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#general
Title
# general
l

lemon-helicopter-73409

03/03/2023, 4:41 PM
Hey everyone! I hope to have more time today and this weekend to evaluate pants in more depth, but I thought I would ask a bit of advice first. Our repo is currently a monolithic django app and I want to move it to a monorepo with as little disruption as possible. To top it off, our repo structure is a bit unusual, but not that unusual for a django API. I wanted to see how people would approach adopting pants and a monorepo structure. Here is what our current structure currently looks like:
Copy code
repo
├── compose
├── config
    ├── asgi.py
    └── settings
├── docker-compose.yml
├── manage.py
├── poetry.lock
├── proxy
├── pyproject.toml
├── setup.cfg
├── startup.py
├── staticfiles
└── api
    ├── accounts
    ├── authentication
    ├── celery.py
    ├── common
    ├── conftest.py
    ├── users
    └── util
Each django app under the api directory has
tests
directory for tests
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h

happy-kitchen-89482

03/03/2023, 4:43 PM
So you have multiple apps but (for now at least) a single service that brings them all into a single settings.py?
and that settings.py lives under config/settings?
l

lemon-helicopter-73409

03/03/2023, 4:44 PM
yep
From the little I played with it so far, it’s been difficult getting the apps to find the settings files
h

happy-kitchen-89482

03/03/2023, 4:45 PM
That's pretty common
It is fairly opinionated about a good way to organize the codebase for (eventually) multiple services
and its pants.toml has some config useful in Django contexts
that one is pretty important for Django, since settings.py does a lot of runtime deps specified as strings
l

lemon-helicopter-73409

03/03/2023, 4:48 PM
Yep, and that has been very helpful! However, our sittings is at the top level. I realize we can move them into the
api
directory to solve the problem, but I was kind of hoping to get this working before making structural changes
I also thought of maybe creating another repo, and using shallow or partial clone of our existing repo into a “subdirectory” under projects or something like that. Then when we are ready, move it over perminately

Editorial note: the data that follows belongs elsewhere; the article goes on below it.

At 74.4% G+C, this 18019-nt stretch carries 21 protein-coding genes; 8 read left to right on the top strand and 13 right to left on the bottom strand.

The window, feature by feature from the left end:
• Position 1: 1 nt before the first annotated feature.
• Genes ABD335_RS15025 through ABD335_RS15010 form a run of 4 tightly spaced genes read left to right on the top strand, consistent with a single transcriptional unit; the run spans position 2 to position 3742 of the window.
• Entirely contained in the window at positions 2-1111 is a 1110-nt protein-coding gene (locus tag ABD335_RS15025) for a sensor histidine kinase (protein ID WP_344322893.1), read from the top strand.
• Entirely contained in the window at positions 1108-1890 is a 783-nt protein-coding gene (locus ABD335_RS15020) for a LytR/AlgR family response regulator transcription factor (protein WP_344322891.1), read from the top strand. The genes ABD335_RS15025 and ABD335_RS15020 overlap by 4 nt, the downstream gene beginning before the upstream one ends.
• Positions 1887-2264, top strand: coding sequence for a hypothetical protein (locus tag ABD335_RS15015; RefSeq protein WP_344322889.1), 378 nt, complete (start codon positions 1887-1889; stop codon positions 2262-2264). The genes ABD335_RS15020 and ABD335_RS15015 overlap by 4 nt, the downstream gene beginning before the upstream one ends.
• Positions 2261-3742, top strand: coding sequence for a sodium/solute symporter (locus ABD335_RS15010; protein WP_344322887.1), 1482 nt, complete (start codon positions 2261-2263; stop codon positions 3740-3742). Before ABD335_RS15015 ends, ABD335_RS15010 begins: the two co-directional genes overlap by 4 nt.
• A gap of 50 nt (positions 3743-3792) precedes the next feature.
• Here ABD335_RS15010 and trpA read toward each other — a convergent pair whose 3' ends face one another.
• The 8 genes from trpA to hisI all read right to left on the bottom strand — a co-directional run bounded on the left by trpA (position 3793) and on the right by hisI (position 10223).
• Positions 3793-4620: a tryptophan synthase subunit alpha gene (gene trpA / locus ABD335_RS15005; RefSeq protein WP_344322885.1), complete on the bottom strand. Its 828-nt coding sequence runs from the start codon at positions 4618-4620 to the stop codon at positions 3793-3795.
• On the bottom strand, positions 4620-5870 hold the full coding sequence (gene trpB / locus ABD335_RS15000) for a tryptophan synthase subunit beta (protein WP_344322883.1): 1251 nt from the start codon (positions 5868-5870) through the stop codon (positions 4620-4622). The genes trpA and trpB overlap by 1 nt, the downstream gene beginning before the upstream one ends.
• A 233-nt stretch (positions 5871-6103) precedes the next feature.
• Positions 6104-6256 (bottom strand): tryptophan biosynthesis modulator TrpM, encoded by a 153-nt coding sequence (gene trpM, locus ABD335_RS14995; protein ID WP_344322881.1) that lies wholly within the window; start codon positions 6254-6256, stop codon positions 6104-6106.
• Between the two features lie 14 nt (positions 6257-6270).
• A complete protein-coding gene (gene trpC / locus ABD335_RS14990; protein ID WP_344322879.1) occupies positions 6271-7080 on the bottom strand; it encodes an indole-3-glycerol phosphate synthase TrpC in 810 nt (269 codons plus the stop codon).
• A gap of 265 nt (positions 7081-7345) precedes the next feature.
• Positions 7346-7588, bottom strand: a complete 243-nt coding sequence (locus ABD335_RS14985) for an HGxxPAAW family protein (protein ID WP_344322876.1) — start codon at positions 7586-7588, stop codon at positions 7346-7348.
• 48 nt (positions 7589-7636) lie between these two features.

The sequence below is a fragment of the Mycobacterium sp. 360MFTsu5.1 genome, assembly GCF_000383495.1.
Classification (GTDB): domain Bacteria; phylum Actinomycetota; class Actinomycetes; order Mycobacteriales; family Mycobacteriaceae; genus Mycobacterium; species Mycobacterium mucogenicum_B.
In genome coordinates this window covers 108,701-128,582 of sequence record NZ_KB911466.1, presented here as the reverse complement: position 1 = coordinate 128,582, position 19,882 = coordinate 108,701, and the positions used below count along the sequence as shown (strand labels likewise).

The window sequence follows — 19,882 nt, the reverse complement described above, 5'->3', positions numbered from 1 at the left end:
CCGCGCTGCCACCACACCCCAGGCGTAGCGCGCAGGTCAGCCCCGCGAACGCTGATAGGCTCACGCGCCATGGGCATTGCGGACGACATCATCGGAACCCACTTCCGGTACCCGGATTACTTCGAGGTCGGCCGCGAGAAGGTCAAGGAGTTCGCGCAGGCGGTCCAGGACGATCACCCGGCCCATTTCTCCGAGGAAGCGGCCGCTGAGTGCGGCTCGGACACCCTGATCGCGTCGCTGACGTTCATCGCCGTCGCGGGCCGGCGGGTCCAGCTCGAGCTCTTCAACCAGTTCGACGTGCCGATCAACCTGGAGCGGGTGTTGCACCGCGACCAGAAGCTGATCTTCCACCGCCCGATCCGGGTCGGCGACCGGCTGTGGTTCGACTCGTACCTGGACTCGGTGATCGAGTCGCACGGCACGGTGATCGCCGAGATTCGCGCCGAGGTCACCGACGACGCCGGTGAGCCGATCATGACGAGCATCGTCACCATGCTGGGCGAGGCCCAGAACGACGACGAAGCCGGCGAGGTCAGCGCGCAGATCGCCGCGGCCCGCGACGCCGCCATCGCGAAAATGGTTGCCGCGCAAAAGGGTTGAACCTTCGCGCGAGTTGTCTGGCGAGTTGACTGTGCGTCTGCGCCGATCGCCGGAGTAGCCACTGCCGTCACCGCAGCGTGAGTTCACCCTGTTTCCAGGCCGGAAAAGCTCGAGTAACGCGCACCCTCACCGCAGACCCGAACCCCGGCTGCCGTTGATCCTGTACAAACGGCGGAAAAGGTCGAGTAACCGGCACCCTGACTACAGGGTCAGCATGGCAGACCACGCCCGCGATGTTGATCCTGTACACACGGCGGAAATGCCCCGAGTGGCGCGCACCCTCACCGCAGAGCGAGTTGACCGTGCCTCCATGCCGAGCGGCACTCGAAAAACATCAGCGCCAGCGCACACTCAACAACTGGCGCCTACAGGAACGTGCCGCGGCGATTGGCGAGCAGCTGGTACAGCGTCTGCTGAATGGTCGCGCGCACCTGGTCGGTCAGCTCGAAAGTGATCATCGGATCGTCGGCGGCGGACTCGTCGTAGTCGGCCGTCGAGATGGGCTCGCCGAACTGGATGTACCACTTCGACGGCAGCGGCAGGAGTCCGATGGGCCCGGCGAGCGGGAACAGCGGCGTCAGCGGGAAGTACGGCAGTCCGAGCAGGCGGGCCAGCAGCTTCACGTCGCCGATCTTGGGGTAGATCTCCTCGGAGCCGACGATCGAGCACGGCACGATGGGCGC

h

happy-kitchen-89482

03/03/2023, 4:52 PM
Ah, so your settings.py is at the root? Not under config/settings?
It shouldn't matter either way, just clarifying
l

lemon-helicopter-73409

03/03/2023, 4:53 PM
the
config
directory holds the settings.py, wsgi.py, etc.
I think I’ll wipe up a repo on github that is like we structure things so that we are all on the same page. But for now, I was kind of wondering how other people approach going from a single project repo, to a monorepo with pants. Especially with Django with the least disruption to developers currently working on it.
It’s hard enough to get buy in with some on the team, and it would be nice to show the advantages on a branch or repo to boost my chances of adoption.
h

happy-kitchen-89482

03/03/2023, 5:20 PM
To clarify terms, how are you distinguishing "single project repo" from "monorepo". So do you have multiple repos with structure like the one you show above?
If so, one thing you can do is merge all the code under a single tree (like your
api
dir, but for everything), but have separate dirs for your different
settings.py
I assume you intend to have multiple of those
Putting together a github repo we can comment on would actually be a really good idea!
l

lemon-helicopter-73409

03/03/2023, 5:23 PM
No, we only have the one repo above, but we do have a couple of separate deployable services (proxy, api) that share the same settings and django apps. I want to have better separation and modularity around this before it gets out of hand.
h

happy-kitchen-89482

03/03/2023, 5:32 PM
Gotcha
So yeah, a github repo to poke at would be good
or use example-django as a base for questions?
Either way, more specific questions will get more specific answers 🙂
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